This year’s Flying Legends show at the Imperial War Museum at Duxford appeared to have one of the best line-ups in recent years. Unfortunately, bad weather across Europe prevented a large amount of these aircraft to make the transit to the UK. Despite this big setback the organisers still managed to put on a very entertaining warbird spectacle with big support from locally based aircraft. It was a shame that when I attended on the Sunday, the Fighter Collection’s newly restored Curtiss P-40C Tomahawk IIB and the worlds only flying Boeing P-26A Peashooter from the Planes of Fame Museum couldn’t display due to technical issues and strong winds respectively. The Fighter Collection’s Gloster Gladiator Mk. II and Hawker Nimrod I were also hindered by the windy conditions. The show as always was an incredible success and all the aircraft performed brilliantly in spite of the wind and the mostly cloudy conditions throughout the day.
The show was opened by the traditional gathering of Supermarine Spitfires which included a total of eleven of these iconic British fighters. The Spitfires joined up for a single formation pass before a fourship of Mk. IAs put on a very graceful and sublime formation display. The remaining seven fighters then performed an exciting and dynamic tail chase routine and featured a pair of LF. VBs from the Fighter Collection and Historic Aircraft Collection, the Old Flying Machine Company’s LF. IXB, the Biggin Hill Heritage Hangar’s LF. IXC, Air Leasing’s Mk. IXT and Spitfire Ltd.’s LF. XVIE and the recently restored FR. XVIIIE.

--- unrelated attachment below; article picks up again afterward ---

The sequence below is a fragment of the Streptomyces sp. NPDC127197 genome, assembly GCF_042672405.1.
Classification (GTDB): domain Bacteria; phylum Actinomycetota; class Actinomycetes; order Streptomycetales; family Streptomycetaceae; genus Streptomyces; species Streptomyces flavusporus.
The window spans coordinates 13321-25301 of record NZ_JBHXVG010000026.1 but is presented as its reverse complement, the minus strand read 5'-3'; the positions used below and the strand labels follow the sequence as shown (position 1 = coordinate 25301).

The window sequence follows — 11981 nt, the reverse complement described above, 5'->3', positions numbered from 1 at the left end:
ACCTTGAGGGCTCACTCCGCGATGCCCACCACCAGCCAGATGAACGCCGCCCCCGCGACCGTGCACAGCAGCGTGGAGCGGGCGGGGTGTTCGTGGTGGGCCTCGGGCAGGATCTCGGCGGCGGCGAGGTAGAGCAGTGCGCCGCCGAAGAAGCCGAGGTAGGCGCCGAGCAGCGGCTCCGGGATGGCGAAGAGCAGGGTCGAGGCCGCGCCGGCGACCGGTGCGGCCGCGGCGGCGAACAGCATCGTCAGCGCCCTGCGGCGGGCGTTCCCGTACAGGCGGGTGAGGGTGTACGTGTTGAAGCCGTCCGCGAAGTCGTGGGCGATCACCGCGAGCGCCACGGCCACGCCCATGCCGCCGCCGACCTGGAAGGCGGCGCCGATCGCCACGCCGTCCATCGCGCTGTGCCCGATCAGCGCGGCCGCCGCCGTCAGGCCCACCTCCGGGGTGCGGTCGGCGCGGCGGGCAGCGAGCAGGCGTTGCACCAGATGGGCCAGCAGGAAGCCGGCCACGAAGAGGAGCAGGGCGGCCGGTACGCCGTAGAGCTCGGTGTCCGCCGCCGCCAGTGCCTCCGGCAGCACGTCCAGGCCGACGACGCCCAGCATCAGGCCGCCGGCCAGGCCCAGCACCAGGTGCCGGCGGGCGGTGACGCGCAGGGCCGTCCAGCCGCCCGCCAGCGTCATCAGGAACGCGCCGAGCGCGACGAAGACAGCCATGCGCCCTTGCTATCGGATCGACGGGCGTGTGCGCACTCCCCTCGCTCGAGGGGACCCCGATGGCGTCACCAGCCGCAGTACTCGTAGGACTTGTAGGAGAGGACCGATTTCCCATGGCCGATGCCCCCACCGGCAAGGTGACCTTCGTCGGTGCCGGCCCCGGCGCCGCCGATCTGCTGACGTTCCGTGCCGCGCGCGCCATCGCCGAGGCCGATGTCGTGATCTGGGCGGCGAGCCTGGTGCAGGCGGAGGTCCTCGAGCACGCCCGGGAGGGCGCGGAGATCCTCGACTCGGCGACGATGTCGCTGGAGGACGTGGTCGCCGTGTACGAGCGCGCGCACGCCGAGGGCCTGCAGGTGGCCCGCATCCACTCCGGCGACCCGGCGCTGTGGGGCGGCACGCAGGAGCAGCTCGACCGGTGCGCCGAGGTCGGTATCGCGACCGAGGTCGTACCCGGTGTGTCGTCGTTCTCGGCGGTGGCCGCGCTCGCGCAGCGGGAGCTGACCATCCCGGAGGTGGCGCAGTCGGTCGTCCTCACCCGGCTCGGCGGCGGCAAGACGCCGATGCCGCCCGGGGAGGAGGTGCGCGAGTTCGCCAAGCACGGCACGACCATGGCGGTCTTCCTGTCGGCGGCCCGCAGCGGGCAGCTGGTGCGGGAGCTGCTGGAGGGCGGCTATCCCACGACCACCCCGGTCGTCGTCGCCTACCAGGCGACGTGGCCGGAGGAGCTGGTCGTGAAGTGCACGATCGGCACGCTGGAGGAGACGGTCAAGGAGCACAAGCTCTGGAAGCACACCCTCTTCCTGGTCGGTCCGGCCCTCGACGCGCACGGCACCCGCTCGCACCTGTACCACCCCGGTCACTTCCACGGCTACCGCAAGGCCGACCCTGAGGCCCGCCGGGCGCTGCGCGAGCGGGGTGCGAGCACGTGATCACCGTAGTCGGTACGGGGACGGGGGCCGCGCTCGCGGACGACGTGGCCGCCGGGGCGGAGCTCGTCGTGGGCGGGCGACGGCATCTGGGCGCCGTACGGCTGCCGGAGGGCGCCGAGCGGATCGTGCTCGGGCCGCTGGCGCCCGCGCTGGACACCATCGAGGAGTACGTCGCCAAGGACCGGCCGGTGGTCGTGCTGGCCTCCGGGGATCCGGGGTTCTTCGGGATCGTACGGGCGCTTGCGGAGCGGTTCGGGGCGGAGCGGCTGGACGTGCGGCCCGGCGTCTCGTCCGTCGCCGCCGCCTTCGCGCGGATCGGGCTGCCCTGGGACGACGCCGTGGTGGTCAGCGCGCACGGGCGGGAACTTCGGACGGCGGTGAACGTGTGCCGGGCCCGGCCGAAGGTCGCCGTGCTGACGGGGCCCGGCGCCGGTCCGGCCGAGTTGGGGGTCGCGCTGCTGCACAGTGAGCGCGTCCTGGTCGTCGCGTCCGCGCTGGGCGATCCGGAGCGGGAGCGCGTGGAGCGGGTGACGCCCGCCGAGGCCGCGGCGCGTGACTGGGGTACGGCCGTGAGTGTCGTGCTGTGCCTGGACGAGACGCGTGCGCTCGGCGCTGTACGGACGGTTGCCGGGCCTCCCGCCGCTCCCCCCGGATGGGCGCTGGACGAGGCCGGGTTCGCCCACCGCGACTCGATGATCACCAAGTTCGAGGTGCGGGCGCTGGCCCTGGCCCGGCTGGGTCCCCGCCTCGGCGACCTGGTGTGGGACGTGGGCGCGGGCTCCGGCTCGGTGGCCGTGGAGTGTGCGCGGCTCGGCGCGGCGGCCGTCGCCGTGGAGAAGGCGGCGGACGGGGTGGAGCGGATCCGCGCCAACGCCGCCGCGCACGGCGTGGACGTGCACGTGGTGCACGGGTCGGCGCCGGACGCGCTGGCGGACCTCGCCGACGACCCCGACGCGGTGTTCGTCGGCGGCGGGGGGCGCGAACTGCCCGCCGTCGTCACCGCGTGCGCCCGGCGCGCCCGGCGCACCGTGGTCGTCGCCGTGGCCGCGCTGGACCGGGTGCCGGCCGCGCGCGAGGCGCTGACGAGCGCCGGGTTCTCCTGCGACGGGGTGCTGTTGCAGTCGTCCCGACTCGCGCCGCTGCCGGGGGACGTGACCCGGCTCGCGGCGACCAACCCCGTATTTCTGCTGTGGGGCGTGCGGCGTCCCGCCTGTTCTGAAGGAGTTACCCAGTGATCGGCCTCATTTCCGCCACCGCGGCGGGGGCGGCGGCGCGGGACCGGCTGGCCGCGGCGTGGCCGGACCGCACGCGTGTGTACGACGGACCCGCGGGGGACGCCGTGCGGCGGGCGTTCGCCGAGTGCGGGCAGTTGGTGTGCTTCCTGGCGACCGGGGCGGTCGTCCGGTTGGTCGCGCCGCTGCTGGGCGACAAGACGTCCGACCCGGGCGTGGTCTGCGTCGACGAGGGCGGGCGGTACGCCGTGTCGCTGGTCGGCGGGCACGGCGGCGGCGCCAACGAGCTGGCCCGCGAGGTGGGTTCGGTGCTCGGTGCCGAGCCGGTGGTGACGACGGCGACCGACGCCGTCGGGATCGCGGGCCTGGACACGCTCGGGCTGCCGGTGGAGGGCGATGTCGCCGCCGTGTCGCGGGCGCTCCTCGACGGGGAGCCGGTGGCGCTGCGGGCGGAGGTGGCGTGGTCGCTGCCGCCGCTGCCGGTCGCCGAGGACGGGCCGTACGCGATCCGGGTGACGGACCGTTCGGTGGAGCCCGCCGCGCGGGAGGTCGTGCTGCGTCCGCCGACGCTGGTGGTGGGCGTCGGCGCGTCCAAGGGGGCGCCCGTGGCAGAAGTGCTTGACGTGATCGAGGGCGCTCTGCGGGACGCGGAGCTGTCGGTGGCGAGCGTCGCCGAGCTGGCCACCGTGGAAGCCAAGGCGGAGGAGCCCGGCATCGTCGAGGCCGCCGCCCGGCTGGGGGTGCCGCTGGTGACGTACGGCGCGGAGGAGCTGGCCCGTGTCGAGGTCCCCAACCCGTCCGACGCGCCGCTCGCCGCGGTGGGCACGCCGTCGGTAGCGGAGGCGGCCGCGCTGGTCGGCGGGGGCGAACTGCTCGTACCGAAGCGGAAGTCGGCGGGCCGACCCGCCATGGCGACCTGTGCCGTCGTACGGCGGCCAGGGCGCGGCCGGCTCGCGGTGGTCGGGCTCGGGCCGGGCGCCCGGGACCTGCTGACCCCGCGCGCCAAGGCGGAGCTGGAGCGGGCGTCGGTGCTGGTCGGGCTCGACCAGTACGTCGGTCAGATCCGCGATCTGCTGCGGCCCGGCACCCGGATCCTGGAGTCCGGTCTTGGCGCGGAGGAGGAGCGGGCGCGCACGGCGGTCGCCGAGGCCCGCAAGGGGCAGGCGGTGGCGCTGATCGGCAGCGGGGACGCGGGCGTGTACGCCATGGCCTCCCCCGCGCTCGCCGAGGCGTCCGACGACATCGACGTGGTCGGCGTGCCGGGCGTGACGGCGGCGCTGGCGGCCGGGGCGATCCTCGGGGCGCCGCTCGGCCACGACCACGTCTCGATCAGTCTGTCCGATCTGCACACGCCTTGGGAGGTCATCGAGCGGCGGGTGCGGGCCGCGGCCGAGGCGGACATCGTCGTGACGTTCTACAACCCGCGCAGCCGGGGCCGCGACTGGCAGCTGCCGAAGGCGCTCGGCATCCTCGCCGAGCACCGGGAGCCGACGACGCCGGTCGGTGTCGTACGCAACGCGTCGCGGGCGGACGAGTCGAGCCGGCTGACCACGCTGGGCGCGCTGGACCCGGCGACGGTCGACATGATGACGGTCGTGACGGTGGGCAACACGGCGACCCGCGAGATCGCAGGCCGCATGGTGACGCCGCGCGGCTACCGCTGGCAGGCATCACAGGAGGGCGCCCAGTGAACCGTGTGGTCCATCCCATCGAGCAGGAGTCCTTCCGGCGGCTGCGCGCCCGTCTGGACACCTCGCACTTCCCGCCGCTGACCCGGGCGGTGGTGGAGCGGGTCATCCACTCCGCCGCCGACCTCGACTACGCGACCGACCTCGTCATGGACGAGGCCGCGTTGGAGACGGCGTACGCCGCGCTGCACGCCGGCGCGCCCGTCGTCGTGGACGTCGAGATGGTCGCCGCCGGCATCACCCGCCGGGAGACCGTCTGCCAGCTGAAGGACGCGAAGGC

A rare visitor to the UK airshow scene then took off for a short display in the form of the Lockheed L-1049F Super Constellation courtesy of the Super Constellation Flyers Association. The display consisted of two passes due to the wide turning circle of this vintage airliner but was nonetheless an interesting aircraft to witness
More sedate flying was performed by a trio of Piper J-3C Cubs in a routine of gentle sweeping turns. Three different variants of the aircraft were demonstrated including Jeanne Frazer’s J-3C-65, Paul Acres’ J-3C-90 and the Biggin Hill Heritage Hangar’s L-4H Grasshopper.